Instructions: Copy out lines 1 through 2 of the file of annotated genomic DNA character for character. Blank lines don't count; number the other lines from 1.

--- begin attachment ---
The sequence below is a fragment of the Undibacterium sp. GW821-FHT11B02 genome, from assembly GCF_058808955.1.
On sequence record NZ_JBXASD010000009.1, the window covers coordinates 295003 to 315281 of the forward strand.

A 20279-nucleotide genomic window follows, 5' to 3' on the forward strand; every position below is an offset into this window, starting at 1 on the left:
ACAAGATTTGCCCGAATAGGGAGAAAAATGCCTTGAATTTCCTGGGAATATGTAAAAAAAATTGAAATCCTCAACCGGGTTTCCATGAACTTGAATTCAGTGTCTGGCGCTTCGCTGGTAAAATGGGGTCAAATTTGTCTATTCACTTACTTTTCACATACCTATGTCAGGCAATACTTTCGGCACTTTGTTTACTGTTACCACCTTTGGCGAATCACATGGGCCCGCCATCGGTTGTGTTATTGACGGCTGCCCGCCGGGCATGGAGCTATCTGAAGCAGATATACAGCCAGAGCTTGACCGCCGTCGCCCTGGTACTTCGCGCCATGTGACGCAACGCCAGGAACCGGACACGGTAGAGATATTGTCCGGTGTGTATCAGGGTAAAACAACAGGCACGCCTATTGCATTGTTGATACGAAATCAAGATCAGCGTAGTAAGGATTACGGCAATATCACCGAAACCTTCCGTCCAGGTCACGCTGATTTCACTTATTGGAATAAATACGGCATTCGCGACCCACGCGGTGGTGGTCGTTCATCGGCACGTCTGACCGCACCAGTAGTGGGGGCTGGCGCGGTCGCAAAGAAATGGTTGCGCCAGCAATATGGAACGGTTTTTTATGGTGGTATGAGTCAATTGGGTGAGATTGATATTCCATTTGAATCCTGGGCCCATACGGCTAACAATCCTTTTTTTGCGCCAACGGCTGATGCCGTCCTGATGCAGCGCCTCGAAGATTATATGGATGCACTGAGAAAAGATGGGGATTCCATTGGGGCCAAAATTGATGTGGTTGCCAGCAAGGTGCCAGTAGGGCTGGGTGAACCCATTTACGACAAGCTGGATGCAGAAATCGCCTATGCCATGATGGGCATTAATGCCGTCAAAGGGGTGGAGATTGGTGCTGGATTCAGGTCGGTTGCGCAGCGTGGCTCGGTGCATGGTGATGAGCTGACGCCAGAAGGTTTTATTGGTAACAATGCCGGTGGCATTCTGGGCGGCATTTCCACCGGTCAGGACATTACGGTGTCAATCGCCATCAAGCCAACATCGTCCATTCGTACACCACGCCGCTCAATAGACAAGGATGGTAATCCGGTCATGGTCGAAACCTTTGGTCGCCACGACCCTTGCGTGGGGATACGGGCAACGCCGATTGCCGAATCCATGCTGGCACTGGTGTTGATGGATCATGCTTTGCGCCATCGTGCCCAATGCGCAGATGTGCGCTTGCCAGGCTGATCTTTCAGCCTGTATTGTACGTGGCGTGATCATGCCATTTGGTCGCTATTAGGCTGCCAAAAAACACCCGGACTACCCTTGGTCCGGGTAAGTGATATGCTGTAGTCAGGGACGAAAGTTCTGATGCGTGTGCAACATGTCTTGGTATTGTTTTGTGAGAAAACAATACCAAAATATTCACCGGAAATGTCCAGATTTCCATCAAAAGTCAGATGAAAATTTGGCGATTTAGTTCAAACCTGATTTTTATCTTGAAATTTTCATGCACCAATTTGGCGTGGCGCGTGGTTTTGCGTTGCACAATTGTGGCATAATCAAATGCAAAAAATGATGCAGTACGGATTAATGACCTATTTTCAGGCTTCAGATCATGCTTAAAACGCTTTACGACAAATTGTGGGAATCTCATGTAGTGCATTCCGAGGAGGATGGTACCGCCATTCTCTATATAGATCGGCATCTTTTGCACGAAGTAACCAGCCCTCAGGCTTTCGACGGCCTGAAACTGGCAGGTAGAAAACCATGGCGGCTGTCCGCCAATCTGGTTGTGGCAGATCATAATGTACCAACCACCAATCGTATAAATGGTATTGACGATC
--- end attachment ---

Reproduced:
The sequence below is a fragment of the Undibacterium sp. GW821-FHT11B02 genome, from assembly GCF_058808955.1.
On sequence record NZ_JBXASD010000009.1, the window covers coordinates 295003 to 315281 of the forward strand.